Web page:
When you think of Hungarian food, the first thing that probably comes to mind is goulash. Long considered Hungary’s national dish, goulash (correctly spelled gulyás and pronounced goo-yash) is a hearty paprika-seasoned beef and vegetable soup that is a meal in itself. The name is based on its peasant origins, as it was once a dish cooked by herdsmen in a cauldron over an open fire on the Great Hungarian Plain.
Gulya = a herd of cattle
Gulyás = herdsman
The earliest version of the dish was known as gulyáshús, or herdsman’s meat, which was later shortened to gulyás. The original is made with beef, but variations made with chicken, pork, lamb, venison and even dried beans have developed over time. It is a popular dish throughout almost all of the former Austro-Hungarian Empire, including Austria, the Czech Republic, Slovakia, the Ukraine, Serbia, Croatia and part of Italy. It’s also very popular in Germany, where it’s called gulasch, and Poland, where it’s called gulasz.
But a funny thing happened to gulyás when it migrated from Hungary: it turned into a thick beef stew, served over boiled or mashed potatoes, dumplings, polenta, or as a stand-alone dish with bread. And when it came to America in the early 20th century, it evolved into something resembling Stouffer’s Macaroni and Beef, and then ended up on cafeteria steam tables and in casserole dishes at church potlucks. Blasphemy!
This “American goulash” – which some call “American chop suey” – is what my Texas-born husband grew up eating. His paternal grandmother in Fort Worth used to make it for him, and it’s featured in a cookbook that was compiled for a family reunion by his mom’s relatives in Nebraska and Kansas.
Being a good Hungarian girl (read more about me in my chicken paprikash post from June 2014), I am compelled to set the record straight. The recipe below is my version of the gulyás I grew up eating at home, at the annual Hungarian festival in New Brunswick, New Jersey, and in Hungary. I learned to make this and other Hungarian dishes by watching my mom cook, but I’ve also incorporated what I’ve learned from Hungarian cookbooks and food writers, including George Lang and Carolyn Bánfalvi.
You won’t find any ground beef, butter, flour, beef broth, vinegar, red wine, canned tomatoes, tomato paste, or elbow macaroni here. Gulyás is a perfect example of how a few simple, fresh, high-quality ingredients can come together to make a wonderful dish. In Hungary, gulyás is eaten all year long, but I find it best suited to fall and winter. Leftovers are even better the next day, so I recommend making it a day in advance!
4 tablespoons sunflower or canola oil (or use lard, which is traditional)
2 yellow onions, chopped
4 tablespoons fresh, sweet Hungarian paprika (see my chicken paprikash post for tips on paprika)
1 1/2 pounds stewing beef, cut into 1/2 inch cubes (chuck is fine, or use shoulder or shin beef if you can get it. Don’t trim off all the fat – leaving some on will make the gulyás richer and more flavorful.)
Coarse salt and freshly ground black pepper, to taste
2 cloves garlic, finely chopped
1 red, ripe tomato, peeled, cored and chopped
1 pepper, chopped (Use sweet Hungarian white peppers if you can find them. If you can’t, pale green Italian frying peppers or Cubanelles make a fine substitute.)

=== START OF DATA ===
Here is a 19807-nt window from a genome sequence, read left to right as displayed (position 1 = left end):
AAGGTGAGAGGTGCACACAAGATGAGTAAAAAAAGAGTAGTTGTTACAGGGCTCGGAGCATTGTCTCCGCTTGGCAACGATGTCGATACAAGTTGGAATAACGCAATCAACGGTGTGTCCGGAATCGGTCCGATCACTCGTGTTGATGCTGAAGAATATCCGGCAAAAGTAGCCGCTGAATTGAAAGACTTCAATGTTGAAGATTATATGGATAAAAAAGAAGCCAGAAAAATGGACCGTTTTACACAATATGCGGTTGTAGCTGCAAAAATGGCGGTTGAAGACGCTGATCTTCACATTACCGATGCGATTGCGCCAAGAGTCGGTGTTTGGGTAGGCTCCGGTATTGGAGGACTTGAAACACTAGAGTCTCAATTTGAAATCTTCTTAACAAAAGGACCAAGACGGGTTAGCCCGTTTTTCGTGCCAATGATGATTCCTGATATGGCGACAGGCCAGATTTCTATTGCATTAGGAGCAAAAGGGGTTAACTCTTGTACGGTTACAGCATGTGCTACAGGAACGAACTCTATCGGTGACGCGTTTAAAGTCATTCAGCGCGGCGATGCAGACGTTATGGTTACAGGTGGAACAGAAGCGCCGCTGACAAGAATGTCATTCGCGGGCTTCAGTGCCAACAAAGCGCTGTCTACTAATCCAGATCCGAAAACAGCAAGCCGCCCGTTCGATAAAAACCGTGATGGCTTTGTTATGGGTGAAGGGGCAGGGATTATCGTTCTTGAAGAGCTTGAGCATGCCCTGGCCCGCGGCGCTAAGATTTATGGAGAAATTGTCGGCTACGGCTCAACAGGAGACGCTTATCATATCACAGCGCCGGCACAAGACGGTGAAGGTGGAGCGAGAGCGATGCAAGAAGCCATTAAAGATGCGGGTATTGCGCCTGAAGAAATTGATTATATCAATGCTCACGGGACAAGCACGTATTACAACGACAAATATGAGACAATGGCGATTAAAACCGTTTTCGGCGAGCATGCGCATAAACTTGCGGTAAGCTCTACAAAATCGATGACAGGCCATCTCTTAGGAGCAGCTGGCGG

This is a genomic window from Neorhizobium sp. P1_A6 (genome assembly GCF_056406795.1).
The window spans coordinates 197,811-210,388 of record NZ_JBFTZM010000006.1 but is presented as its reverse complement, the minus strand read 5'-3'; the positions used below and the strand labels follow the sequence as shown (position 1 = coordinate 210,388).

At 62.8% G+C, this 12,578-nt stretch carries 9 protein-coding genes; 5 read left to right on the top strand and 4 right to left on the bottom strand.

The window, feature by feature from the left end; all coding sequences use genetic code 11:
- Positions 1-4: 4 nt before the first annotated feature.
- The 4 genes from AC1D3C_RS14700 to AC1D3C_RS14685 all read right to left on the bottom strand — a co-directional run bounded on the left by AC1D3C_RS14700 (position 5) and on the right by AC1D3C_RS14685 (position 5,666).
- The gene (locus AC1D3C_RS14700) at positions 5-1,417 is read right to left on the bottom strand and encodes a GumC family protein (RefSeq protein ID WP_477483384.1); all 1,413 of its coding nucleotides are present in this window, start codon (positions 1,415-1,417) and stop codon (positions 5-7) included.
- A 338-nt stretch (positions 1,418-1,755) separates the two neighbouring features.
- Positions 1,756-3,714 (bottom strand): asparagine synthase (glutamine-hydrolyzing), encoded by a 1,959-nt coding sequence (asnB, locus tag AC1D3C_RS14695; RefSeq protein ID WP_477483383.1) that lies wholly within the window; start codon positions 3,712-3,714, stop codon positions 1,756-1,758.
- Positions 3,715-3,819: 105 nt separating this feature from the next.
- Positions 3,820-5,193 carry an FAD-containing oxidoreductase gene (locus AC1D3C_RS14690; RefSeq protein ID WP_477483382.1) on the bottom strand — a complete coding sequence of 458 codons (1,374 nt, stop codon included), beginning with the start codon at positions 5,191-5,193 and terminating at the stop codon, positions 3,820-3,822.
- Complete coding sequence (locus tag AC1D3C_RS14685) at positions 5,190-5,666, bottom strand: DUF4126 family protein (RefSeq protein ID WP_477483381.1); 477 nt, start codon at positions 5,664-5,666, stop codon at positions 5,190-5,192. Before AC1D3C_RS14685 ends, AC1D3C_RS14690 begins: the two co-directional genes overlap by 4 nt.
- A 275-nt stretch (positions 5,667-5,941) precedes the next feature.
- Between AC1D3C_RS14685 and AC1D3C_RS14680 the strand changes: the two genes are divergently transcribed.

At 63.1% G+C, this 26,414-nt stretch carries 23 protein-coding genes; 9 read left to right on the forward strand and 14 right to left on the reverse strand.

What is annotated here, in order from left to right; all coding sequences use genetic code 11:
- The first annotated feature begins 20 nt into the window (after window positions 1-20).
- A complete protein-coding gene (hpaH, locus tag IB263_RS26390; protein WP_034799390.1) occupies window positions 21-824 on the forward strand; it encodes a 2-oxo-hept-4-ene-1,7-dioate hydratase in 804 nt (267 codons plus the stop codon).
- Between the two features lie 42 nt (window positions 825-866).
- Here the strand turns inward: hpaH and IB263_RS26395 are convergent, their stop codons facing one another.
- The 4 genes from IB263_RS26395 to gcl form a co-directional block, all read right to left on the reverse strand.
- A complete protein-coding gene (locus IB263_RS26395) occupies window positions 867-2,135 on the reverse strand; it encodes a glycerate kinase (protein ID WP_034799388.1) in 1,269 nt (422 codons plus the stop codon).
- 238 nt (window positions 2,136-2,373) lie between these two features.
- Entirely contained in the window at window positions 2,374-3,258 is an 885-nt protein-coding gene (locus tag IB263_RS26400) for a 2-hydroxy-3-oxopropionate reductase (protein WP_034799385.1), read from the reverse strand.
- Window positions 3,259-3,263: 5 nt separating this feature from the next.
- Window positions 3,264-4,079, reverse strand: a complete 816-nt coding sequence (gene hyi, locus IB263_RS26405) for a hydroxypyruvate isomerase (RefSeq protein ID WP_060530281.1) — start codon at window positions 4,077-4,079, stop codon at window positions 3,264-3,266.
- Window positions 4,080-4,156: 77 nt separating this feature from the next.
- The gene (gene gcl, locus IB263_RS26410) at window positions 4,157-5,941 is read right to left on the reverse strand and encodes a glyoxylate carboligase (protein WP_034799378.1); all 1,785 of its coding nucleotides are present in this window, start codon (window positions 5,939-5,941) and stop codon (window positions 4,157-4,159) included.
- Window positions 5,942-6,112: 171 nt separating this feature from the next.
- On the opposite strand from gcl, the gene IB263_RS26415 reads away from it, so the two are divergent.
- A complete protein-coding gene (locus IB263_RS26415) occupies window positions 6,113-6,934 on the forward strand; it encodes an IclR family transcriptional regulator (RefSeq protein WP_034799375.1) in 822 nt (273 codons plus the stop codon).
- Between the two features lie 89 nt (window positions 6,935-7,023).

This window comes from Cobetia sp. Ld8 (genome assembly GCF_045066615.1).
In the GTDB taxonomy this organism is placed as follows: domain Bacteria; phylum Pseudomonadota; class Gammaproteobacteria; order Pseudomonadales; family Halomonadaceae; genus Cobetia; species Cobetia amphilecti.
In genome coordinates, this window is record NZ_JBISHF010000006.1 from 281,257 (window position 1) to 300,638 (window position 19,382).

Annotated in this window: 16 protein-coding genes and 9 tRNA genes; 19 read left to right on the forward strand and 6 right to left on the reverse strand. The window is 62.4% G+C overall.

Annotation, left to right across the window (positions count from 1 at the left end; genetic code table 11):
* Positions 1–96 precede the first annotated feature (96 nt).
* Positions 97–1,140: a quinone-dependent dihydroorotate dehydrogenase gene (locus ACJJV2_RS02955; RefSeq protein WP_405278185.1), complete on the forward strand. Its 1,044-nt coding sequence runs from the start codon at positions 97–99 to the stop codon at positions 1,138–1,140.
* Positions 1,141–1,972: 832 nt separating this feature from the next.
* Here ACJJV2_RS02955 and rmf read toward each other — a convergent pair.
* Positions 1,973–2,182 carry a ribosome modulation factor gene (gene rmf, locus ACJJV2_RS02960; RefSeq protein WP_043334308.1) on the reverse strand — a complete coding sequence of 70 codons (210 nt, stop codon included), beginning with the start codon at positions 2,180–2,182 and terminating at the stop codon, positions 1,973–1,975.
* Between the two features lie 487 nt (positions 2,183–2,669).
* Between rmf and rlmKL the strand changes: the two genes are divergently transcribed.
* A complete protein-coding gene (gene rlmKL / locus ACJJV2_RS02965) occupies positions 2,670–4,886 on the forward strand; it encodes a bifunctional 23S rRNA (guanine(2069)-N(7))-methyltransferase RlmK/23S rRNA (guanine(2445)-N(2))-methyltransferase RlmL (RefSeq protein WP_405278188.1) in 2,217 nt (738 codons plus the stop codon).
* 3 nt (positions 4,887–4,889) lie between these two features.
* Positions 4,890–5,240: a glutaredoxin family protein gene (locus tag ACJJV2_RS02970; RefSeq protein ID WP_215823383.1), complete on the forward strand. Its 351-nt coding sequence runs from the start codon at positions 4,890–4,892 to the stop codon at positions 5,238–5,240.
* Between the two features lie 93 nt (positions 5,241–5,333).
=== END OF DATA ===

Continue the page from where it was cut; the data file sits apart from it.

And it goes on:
Pinch of caraway seeds (omit these if you must, but they give a characteristic flavor to gulyás)
2 medium carrots, cut into 1/2 inch cubes
2 Italian parsley roots, cut into 1/2 inch cubes (you may substitute parsnips, but they’ll be sweeter)
5 cups lukewarm water
1 1/2 pounds Yukon Gold potatoes, peeled and cut into ½ inch cubes
Csipetke (see recipe below)
Heat the oil or lard in a large, heavy pot with a tight-fitting lid. Add the chopped onions, stir well, cover, and cook slowly over low to medium heat until soft and translucent – about 10 minutes. Stir occasionally so the onions don’t brown. You want them to become so soft that their presence won’t be discernible in the finished gulyás.
Remove the pot from the heat, add paprika and stir well. Return the pot to the stove and increase the heat to medium high. Add beef and season to taste with salt and pepper. Sear the beef, uncovered, until the meat is lightly browned, about 5 or 6 minutes. Stir only once or twice.
When the meat is browned, add garlic, tomato, pepper, and caraway seeds. Cook until fragrant, about 2 minutes. Add carrots, parsley root, and 5 cups water. Bring to a boil, then reduce heat to medium-low. Cover and simmer until the beef is nearly tender – about 40 minutes. Remove cover, add potatoes and cook until tender, about 25 minutes. Add csipetke to the pot and simmer for about 5 minutes. Add additional salt and pepper, as desired, and serve with crusty bread.
These little noodles, pronounced chee-pet-keh, are a classic addition to gulyás. The name is derived from the Hungarian verb csípni, meaning “to pinch.” That’s exactly how you make csipetke – “little pinched things.” If you want some noodles in your gulyás but don’t feel like making the csipetke, go ahead and cook some small shell-shaped pasta, orecchiette, or even elbow macaroni, and add it to the gulyás a few minutes before serving – I won’t tell anyone.
1/2 cup flour
Pinch of salt
In a bowl, combine the flour, salt and egg, kneading for about 5 minutes until a firm, smooth dough forms. Allow the dough to relax for about 15 minutes covered with a dishtowel. Turn the dough out onto a lightly floured board and roll it into a long cylinder. Dust your fingers with a little flour and start pinching off dime-sized bits of the dough with your thumb and index finger. Place the bits on a floured baking sheet as you go. When you’ve used up all the dough, drop the csipetke into the simmering gulyás and cook for about 5 minutes. They’ll float to the top when they’re done.